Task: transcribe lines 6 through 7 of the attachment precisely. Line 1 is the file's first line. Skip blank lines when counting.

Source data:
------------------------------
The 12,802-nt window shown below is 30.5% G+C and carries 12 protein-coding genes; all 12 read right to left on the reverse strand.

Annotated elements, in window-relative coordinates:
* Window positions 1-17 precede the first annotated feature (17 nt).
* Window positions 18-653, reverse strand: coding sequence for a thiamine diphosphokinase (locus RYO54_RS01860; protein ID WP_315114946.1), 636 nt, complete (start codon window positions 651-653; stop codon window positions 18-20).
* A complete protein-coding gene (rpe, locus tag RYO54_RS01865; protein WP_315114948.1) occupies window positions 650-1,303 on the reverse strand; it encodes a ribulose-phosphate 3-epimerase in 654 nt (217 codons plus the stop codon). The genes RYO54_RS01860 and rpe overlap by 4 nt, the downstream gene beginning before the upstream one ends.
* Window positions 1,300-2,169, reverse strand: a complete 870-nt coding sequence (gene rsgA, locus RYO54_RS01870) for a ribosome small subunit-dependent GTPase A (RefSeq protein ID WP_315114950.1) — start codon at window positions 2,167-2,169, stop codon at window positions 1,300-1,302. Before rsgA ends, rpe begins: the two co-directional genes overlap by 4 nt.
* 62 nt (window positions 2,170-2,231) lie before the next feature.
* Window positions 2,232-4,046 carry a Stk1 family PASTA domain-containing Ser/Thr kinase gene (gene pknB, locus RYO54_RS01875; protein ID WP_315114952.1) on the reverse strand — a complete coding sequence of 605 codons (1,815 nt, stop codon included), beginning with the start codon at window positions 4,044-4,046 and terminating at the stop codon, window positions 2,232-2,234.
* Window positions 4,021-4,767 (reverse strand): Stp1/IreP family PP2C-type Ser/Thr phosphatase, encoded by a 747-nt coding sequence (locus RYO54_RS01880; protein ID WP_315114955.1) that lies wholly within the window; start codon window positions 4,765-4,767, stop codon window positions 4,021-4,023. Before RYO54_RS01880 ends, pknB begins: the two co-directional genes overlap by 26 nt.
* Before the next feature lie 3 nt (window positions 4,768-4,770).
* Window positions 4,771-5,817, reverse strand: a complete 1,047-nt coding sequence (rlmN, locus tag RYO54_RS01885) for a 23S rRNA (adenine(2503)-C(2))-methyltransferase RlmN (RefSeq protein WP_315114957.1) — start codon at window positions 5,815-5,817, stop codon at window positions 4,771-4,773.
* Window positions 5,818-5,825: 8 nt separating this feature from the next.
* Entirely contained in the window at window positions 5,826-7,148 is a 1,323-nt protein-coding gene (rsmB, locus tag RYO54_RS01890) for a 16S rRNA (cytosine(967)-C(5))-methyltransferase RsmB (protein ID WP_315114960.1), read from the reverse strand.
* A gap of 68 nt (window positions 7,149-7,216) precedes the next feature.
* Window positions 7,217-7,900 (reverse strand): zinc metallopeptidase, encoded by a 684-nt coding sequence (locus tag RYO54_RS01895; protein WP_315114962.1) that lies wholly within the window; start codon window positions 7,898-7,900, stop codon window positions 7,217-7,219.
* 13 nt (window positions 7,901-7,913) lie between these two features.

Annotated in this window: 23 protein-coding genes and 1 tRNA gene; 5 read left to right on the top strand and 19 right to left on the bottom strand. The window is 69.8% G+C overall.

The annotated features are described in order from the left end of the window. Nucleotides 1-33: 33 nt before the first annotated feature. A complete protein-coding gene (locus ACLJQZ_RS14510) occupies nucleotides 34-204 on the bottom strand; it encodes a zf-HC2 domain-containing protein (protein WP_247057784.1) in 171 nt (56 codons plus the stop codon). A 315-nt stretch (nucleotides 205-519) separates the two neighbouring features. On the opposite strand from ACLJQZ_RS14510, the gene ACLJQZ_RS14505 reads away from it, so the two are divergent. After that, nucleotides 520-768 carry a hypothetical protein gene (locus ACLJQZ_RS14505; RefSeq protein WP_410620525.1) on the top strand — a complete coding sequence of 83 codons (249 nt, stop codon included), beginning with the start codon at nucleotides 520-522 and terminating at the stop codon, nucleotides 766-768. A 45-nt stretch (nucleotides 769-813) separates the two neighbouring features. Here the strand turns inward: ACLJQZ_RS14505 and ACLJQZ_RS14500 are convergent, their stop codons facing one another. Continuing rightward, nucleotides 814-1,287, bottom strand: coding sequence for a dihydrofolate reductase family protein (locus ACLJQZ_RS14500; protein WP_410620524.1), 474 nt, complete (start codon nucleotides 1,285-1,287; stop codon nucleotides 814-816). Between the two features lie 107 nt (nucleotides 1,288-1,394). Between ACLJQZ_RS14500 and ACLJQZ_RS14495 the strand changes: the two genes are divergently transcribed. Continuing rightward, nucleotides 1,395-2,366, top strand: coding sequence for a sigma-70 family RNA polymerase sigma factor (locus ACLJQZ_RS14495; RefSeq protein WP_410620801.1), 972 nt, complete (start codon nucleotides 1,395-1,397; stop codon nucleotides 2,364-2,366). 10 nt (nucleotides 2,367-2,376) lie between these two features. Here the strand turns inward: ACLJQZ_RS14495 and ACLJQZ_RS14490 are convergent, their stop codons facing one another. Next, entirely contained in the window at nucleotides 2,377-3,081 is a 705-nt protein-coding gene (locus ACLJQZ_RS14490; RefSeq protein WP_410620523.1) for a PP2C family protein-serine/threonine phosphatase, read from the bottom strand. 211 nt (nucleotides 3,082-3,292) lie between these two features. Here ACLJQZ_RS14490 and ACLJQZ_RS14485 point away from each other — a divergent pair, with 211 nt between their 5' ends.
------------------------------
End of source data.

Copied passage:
* Window positions 1,300-2,169, reverse strand: a complete 870-nt coding sequence (gene rsgA, locus RYO54_RS01870) for a ribosome small subunit-dependent GTPase A (RefSeq protein ID WP_315114950.1) — start codon at window positions 2,167-2,169, stop codon at window positions 1,300-1,302. Before rsgA ends, rpe begins: the two co-directional genes overlap by 4 nt.
* 62 nt (window positions 2,170-2,231) lie before the next feature.